By our Vet Adam van den Broek
Eye ulcers are a relatively common problem in cats and dogs and can be caused by many different factors ranging from trauma to infection, and it is essential that they are assessed as soon as possible, to ensure appropriate treatment is given and the condition doesn’t worsen.
The outer layer of the eye is called the cornea, and it is this that becomes damaged in eye ulcers, and should be considered a potential emergency.
1) Trauma– most commonly seen in cats during fighting, and caused by a claw. These can be quite serious, with deep ulcers developing and risk of eye rupture if they are not treated quickly and correctly. Other causes that we commonly encounter at our surgery include grass seeds, so quite appropriate at this time of year.
2) Infection– bacterial, viral, possibly fungal. In cats that have had cat flu, this often becomes a chronic problem that waxes and wanes, and they often present with chronic, poorly healing eye ulcers.
3) Anatomical – for example in-growing eye lashes, or the lower eyelid rolling inwards towards the eye, and rubbing against the outer surface of the eye, the cornea and causing abrasion and damage.
Other anatomical causes can be related to dog breed, for instance what are known as brachycephalic dogs- i.e. Bull dogs, pugs and so on, who have short noses and faces, and eye balls that tend to bulge, the eyes are not always fully protected by the eye lids. This makes their eyes more vulnerable to trauma and irritation, and thus more at risk of corneal injury and ulcers.
Dogs and cats with eye ulcers show varying signs that include squinting, watery eye or possibly a mucky discharge that may be purulent and infected. The eye may appear red or cloudy, and the third eye lid in the corner of the eye may be more prominent.
To diagnose corneal ulcers we will start by looking at the eye with an ophthalmoscope, assess the eye to see if there are adequate tears, as this can cause ulcers, and then apply some dye called fluorescein into the eye. The dye sticks to areas where the cornea is damaged, and thus highlights where the ulcer is, as sometimes this is not apparent to the naked eye.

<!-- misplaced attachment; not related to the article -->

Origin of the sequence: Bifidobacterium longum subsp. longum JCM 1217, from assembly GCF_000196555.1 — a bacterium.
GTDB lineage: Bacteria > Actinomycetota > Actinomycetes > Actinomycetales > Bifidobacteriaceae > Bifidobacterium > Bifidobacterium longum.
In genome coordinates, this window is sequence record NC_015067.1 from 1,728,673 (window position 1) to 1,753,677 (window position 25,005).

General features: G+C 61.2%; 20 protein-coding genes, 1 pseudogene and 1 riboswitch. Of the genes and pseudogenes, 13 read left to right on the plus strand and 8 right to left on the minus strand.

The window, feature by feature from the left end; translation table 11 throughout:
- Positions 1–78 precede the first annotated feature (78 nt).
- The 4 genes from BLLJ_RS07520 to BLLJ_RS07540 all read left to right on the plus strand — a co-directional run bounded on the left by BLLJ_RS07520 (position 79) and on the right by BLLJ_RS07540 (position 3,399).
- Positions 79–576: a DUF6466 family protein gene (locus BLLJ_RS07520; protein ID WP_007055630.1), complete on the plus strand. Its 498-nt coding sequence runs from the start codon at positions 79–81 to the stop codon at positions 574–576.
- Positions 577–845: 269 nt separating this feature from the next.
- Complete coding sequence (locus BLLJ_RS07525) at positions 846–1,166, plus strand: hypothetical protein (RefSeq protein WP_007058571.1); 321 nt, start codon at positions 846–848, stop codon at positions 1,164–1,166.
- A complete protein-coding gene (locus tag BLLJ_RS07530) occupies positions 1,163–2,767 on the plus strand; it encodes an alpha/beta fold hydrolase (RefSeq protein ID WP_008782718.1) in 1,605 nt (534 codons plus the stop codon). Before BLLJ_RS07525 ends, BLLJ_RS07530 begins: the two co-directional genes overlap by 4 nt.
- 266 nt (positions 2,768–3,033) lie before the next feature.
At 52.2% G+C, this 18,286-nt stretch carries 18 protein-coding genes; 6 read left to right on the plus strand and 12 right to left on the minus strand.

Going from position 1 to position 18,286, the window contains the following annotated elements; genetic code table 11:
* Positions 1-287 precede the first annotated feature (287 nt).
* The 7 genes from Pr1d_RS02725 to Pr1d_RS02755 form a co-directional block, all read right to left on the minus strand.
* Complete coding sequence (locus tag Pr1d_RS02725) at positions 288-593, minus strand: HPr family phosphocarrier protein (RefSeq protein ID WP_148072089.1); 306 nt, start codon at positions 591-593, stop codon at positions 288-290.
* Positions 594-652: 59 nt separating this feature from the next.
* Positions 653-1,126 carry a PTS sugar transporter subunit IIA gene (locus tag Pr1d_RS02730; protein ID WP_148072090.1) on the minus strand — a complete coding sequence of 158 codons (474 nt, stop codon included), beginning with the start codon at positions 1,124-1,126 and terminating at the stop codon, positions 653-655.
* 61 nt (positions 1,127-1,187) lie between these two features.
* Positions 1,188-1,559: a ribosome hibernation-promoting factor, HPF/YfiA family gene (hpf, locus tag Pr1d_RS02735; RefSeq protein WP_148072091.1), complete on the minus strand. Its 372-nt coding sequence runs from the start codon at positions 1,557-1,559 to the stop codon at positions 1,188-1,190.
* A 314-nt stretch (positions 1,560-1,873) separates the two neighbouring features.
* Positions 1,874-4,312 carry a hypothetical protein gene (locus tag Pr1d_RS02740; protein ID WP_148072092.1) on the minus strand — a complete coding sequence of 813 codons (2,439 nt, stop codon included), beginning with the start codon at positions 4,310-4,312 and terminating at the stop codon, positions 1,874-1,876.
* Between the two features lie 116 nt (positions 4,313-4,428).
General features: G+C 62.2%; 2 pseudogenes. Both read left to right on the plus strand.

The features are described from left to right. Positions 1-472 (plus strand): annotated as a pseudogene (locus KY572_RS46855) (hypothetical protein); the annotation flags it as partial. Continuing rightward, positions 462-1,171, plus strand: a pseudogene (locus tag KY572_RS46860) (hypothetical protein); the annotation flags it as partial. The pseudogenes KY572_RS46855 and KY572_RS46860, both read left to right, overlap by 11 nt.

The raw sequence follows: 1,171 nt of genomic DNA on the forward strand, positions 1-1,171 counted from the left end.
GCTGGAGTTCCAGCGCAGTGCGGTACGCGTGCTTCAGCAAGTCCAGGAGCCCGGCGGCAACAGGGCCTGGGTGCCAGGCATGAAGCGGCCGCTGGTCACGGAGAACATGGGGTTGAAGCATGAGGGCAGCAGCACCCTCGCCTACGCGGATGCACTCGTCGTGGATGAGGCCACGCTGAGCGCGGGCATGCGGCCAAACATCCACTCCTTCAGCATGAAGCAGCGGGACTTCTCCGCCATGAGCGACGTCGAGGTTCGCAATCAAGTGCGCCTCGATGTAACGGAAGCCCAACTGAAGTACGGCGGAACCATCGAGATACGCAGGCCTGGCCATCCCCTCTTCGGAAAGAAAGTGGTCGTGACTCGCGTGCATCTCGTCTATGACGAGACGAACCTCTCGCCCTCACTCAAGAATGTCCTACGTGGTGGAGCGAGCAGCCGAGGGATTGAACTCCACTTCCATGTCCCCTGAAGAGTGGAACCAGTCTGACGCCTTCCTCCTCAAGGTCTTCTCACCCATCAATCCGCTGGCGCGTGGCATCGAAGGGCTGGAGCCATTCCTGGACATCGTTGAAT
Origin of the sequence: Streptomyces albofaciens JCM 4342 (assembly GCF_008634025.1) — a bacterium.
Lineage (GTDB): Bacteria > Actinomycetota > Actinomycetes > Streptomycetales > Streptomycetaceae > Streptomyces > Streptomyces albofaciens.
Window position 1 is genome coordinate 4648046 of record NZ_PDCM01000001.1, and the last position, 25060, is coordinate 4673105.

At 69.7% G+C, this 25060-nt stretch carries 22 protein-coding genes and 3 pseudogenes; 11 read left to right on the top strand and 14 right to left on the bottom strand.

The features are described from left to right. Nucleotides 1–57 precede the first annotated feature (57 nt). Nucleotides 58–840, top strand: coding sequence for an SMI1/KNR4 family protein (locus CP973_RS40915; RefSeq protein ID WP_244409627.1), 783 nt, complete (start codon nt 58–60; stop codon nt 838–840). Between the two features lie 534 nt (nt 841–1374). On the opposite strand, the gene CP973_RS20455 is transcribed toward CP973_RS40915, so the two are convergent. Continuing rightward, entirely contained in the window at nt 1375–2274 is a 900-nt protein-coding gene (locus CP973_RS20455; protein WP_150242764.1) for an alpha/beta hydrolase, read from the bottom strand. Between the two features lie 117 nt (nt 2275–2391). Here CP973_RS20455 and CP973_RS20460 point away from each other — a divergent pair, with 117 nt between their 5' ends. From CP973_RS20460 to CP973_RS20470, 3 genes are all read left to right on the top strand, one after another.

Swabs can also be taken to assess for viral, fungal and bacterial causes and the appropriate treatment can be given.
1) Eye drops, including antibiotic, lubricating, the latter important to help and create the right environment to promote healing.
2) Serum– this is used sometimes in non-healing ulcers as it contains enzymes that can combat substances produced by bacteria that destroy the cornea.
3) Instillation of local anaesthetic into the eye and then debriding on the eye with a cotton bud to remove dead cells and promote healing.
Likewise sometimes a grid is scratched on the surface of the cornea over the ulcer to help with healing.
4) Surgery– if the ulcer is not healing and deteriorating, and there is a risk of rupture, the this may be required to protect the ulcer and again promote healing.
This can involve the use of the third eyelid as a flap to cover the ulcer, but is not ideal as the ulcer cannot be visualised, also it doesn’t give a blood supply to the site to help with healing. Conjunctival pedicle grafts, where a flap of the conjunctiva inside the upper eye lid is sutured over the ulcer is a better option as it gives a blood supply and healing is more rapid.
In extreme cases if the ulcer won’t heal and the eye becomes non-viable due to permanent damage, loss of vision, or other complications such as secondary glaucoma, then removal of the eye is sometimes required.
5) Contact lenses are sometimes used to provide protection to a non-healing ulcer.
6) Adjunctive treatments such as painkillers may be required also, but it is important to note that steroids should be avoided at all costs, including topical ones, as these will delay healing and most likely worsen the ulcer.
Buster collars or equivalent may be required to prevent self-trauma to ulcer.